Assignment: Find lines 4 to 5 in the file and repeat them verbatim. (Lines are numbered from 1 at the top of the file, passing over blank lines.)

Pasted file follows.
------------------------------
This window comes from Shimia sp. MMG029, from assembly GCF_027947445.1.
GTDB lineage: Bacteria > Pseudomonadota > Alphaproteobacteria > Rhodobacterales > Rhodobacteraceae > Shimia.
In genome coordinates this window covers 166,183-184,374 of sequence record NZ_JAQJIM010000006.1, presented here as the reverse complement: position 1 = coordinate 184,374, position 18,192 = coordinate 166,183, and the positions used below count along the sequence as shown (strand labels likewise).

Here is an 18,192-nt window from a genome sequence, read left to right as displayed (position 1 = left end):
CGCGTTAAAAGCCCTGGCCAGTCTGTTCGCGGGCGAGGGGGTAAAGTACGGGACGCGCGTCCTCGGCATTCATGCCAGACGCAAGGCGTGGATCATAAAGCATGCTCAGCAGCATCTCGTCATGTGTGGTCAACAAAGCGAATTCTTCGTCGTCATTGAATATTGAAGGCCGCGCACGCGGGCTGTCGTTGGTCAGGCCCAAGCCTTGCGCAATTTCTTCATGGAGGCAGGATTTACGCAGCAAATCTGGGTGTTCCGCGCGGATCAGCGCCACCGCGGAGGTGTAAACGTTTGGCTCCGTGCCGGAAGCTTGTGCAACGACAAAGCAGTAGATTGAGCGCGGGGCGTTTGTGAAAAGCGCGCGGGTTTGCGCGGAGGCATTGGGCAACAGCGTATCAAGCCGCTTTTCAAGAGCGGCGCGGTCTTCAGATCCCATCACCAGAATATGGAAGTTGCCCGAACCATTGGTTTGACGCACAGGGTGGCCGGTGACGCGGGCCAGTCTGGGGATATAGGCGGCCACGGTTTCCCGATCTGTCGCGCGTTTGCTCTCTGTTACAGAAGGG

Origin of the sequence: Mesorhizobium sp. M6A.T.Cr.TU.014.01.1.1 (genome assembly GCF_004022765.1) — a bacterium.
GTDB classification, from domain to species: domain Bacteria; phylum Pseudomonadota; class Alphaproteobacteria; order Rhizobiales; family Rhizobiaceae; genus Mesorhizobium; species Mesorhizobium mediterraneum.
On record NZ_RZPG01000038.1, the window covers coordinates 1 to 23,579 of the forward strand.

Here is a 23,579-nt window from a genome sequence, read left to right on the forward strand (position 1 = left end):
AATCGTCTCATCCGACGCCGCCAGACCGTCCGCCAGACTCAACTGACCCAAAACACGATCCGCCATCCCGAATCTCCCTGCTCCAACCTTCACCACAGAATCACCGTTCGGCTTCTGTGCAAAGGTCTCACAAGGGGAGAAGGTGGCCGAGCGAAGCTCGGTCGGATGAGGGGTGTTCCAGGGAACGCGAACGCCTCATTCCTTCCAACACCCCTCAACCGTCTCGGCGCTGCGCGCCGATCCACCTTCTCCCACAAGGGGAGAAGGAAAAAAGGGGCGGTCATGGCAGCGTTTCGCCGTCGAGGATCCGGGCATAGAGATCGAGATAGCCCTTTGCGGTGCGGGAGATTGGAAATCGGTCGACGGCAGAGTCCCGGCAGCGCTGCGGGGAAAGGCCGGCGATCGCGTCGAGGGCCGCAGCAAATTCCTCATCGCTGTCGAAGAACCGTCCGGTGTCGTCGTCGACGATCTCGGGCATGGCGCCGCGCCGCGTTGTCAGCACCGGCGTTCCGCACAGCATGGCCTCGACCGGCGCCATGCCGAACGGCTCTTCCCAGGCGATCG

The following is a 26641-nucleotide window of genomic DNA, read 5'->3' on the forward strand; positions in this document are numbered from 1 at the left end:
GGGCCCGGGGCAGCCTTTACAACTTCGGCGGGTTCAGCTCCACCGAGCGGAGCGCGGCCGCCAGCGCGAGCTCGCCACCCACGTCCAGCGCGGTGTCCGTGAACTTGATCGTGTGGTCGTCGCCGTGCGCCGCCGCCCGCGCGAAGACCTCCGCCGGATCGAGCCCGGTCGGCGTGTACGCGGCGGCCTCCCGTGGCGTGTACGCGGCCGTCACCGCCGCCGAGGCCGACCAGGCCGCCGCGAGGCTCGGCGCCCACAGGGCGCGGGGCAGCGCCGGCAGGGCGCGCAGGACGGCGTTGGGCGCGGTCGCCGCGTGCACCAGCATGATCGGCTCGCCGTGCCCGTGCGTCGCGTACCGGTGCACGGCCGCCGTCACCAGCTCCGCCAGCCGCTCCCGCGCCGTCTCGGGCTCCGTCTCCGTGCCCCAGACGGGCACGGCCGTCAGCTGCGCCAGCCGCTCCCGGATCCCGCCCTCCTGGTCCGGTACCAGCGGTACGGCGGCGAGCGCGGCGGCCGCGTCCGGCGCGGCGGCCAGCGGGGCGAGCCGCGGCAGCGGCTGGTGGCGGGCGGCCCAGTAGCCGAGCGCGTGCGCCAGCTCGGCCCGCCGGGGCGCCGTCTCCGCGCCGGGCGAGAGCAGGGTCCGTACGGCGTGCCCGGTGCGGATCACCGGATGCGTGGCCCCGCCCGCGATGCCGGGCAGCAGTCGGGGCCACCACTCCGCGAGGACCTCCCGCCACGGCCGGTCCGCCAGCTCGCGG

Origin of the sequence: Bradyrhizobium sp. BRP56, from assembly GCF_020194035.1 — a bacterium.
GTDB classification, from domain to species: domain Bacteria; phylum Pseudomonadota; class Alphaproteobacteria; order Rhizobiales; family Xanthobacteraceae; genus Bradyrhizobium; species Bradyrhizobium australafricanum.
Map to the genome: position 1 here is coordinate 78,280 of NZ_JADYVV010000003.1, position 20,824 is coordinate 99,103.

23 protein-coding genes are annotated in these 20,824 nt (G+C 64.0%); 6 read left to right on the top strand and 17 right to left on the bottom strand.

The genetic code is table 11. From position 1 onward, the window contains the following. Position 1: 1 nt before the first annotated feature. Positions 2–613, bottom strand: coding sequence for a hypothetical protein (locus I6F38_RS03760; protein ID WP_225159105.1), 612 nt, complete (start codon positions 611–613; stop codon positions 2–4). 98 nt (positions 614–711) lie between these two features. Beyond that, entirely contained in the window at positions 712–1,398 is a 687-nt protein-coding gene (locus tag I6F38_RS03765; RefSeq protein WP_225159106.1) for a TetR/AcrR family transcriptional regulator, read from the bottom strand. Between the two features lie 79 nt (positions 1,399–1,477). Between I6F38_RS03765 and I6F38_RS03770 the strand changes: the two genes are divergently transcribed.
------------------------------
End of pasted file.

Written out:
Here is an 18,192-nt window from a genome sequence, read left to right as displayed (position 1 = left end):
CGCGTTAAAAGCCCTGGCCAGTCTGTTCGCGGGCGAGGGGGTAAAGTACGGGACGCGCGTCCTCGGCATTCATGCCAGACGCAAGGCGTGGATCATAAAGCATGCTCAGCAGCATCTCGTCATGTGTGGTCAACAAAGCGAATTCTTCGTCGTCATTGAATATTGAAGGCCGCGCACGCGGGCTGTCGTTGGTCAGGCCCAAGCCTTGCGCAATTTCTTCATGGAGGCAGGATTTACGCAGCAAATCTGGGTGTTCCGCGCGGATCAGCGCCACCGCGGAGGTGTAAACGTTTGGCTCCGTGCCGGAAGCTTGTGCAACGACAAAGCAGTAGATTGAGCGCGGGGCGTTTGTGAAAAGCGCGCGGGTTTGCGCGGAGGCATTGGGCAACAGCGTATCAAGCCGCTTTTCAAGAGCGGCGCGGTCTTCAGATCCCATCACCAGAATATGGAAGTTGCCCGAACCATTGGTTTGACGCACAGGGTGGCCGGTGACGCGGGCCAGTCTGGGGATATAGGCGGCCACGGTTTCCCGATCTGTCGCGCGTTTGCTCTCTGTTACAGAAGGG